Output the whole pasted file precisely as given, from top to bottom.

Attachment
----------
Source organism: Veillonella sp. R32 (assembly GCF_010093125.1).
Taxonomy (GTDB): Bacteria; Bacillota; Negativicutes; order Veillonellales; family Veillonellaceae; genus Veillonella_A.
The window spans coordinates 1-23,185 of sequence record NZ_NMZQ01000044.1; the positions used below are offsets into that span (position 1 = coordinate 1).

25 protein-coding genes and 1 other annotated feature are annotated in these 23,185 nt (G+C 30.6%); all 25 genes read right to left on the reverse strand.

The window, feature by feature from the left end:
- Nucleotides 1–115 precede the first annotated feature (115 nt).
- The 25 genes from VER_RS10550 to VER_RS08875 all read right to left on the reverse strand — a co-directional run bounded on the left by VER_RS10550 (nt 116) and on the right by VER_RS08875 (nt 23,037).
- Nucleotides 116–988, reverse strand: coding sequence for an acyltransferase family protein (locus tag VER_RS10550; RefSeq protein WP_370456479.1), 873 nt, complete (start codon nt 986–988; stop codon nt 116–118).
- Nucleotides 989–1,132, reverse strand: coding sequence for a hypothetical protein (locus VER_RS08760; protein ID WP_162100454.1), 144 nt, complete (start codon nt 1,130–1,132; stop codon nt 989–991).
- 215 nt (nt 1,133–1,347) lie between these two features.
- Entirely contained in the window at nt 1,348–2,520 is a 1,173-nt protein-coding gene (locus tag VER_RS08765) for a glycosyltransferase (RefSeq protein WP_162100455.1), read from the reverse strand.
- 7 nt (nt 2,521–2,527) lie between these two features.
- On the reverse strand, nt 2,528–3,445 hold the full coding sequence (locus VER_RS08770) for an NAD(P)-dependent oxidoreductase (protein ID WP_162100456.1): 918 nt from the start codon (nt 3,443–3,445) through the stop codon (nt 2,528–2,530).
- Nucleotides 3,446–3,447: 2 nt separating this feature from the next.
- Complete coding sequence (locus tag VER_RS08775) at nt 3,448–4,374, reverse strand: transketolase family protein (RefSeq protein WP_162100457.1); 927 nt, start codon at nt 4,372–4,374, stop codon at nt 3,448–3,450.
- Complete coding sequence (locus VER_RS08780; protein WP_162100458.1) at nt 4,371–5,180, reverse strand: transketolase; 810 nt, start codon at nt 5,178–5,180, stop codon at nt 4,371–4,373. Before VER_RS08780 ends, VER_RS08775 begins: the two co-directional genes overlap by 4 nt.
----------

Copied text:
Source organism: Veillonella sp. R32 (assembly GCF_010093125.1).
Taxonomy (GTDB): Bacteria; Bacillota; Negativicutes; order Veillonellales; family Veillonellaceae; genus Veillonella_A.
The window spans coordinates 1-23,185 of sequence record NZ_NMZQ01000044.1; the positions used below are offsets into that span (position 1 = coordinate 1).

25 protein-coding genes and 1 other annotated feature are annotated in these 23,185 nt (G+C 30.6%); all 25 genes read right to left on the reverse strand.

The window, feature by feature from the left end:
- Nucleotides 1–115 precede the first annotated feature (115 nt).
- The 25 genes from VER_RS10550 to VER_RS08875 all read right to left on the reverse strand — a co-directional run bounded on the left by VER_RS10550 (nt 116) and on the right by VER_RS08875 (nt 23,037).
- Nucleotides 116–988, reverse strand: coding sequence for an acyltransferase family protein (locus tag VER_RS10550; RefSeq protein WP_370456479.1), 873 nt, complete (start codon nt 986–988; stop codon nt 116–118).
- Nucleotides 989–1,132, reverse strand: coding sequence for a hypothetical protein (locus VER_RS08760; protein ID WP_162100454.1), 144 nt, complete (start codon nt 1,130–1,132; stop codon nt 989–991).
- 215 nt (nt 1,133–1,347) lie between these two features.
- Entirely contained in the window at nt 1,348–2,520 is a 1,173-nt protein-coding gene (locus tag VER_RS08765) for a glycosyltransferase (RefSeq protein WP_162100455.1), read from the reverse strand.
- 7 nt (nt 2,521–2,527) lie between these two features.
- On the reverse strand, nt 2,528–3,445 hold the full coding sequence (locus VER_RS08770) for an NAD(P)-dependent oxidoreductase (protein ID WP_162100456.1): 918 nt from the start codon (nt 3,443–3,445) through the stop codon (nt 2,528–2,530).
- Nucleotides 3,446–3,447: 2 nt separating this feature from the next.
- Complete coding sequence (locus tag VER_RS08775) at nt 3,448–4,374, reverse strand: transketolase family protein (RefSeq protein WP_162100457.1); 927 nt, start codon at nt 4,372–4,374, stop codon at nt 3,448–3,450.
- Complete coding sequence (locus VER_RS08780; protein WP_162100458.1) at nt 4,371–5,180, reverse strand: transketolase; 810 nt, start codon at nt 5,178–5,180, stop codon at nt 4,371–4,373. Before VER_RS08780 ends, VER_RS08775 begins: the two co-directional genes overlap by 4 nt.